Simply put, I am developing endless 2D game, where you can move character forward or backward using accelerometer.
There are lots of objects and I don't know which method is the best for moving these objects and not decrease performance of this game.
Method 1: I only use movement on X axis using accelerometer on my main character (or Player) where is attached Main Camera. It means that only main character is moving on X axis and other game objects are staying on their X positions. I used this method first, but then I realized that if anybody got really far in this game, there would be a problem with values on X axis, because this number could be higher than maximum value of float number. Yes, I know that it is highly improbable, but it might happen.
Method 2: I don't use movement on X axis via accelerometer on my main character, but use this value as inverse in RigidBody2D.velocity of all other objects. It means that X position of my main character would always be 0 and if I use accelerometer for moving main character forward (right direction) then I use this value as inverse on X axis of all other game objects.
So which method is the best for moving objects in 2D endless game? If you have any other which is better, I will be very thankful for it.
Answer by Ran-Quan
Mar 21 at 06:09 AM
Moving a single character is cheaper and more scalable. You can move the main character first, then when it go beyond a certain distance, just shift everything left so that the x coordinate of the character resets to zero.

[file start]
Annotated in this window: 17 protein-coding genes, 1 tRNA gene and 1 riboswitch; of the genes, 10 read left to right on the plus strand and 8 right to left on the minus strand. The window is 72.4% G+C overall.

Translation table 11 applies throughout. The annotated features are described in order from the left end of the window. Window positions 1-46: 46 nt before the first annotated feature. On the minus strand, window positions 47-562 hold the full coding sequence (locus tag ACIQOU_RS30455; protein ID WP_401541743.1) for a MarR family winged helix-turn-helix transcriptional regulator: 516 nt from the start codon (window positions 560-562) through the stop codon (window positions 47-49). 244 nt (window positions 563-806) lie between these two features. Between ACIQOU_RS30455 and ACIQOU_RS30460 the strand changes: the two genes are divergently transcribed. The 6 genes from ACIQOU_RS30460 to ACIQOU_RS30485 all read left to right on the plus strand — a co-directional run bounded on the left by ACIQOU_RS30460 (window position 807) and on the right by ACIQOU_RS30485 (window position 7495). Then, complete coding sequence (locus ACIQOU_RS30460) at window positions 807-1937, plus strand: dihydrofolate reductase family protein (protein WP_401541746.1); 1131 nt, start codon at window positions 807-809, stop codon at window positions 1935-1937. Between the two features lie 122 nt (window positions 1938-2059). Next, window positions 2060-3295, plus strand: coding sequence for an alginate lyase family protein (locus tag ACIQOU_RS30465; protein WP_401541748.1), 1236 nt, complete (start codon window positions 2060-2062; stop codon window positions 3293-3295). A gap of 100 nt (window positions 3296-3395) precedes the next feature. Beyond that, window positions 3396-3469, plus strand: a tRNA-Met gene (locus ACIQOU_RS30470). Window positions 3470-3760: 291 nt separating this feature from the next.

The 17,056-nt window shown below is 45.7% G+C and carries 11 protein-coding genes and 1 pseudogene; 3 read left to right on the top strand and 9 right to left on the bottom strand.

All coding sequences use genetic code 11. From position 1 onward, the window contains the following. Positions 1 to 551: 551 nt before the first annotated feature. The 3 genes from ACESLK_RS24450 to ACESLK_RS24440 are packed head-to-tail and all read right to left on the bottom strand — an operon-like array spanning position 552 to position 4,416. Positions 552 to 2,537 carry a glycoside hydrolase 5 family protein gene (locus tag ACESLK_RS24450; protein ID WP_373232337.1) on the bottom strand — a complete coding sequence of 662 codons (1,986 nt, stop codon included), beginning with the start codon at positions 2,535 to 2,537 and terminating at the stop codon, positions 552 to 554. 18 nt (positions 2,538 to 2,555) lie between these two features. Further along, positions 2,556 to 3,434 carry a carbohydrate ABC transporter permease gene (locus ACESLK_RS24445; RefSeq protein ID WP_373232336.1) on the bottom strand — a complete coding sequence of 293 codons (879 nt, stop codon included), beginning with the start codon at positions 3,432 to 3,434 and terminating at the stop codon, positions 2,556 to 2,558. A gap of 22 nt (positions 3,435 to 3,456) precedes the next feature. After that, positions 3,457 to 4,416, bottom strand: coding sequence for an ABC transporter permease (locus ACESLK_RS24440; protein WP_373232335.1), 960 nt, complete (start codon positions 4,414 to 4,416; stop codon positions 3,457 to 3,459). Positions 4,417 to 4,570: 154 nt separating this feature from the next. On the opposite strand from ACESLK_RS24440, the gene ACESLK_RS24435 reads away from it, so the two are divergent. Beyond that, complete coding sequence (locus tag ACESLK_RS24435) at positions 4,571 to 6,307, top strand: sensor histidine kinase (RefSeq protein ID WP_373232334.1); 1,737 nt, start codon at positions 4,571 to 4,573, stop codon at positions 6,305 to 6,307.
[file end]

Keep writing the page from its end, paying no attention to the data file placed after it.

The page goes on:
Note that a properly implemented pooling system is also very important for an endless scrolling game.
Thank you for your answer. Yes, I am using pooling system, anyway what do you mean by properly implemented? I am using it like this: if I know that I will need e.g. about 3 enemies, then I create 3 enemies on the start of the game and then just disable them when they go out of screen (beyond MIN X of the screen) and re-enable and re-position them on the start of screen if I need them again. Is it ok?
Yes, for basic scenarios that will do it. More complicate games may involve some sort of resource management such as releasing assetbundles or monitoring total memory usage.
Answer by tanoshimi
Mar 21 at 06:59 AM
You acknowledge yourself that the likelihood of anyone getting far enough for floating-point precision to cause an issue is highly improbable. As a generally accepted guide (and assuming you're using 1 Unity unit = 1 metre scale), if you want millimetre-precision, you should keep coordinates under 10,000. If you're happy with centimetre-precision (in worldspace), you can go to 100,000.
Is your character really likely to run more than 100km?
Use Occam's razer - when given two choices, take the simplest (Method 1: move the player), and only worry about float precision if it becomes an issue.
Thank you for your answer.
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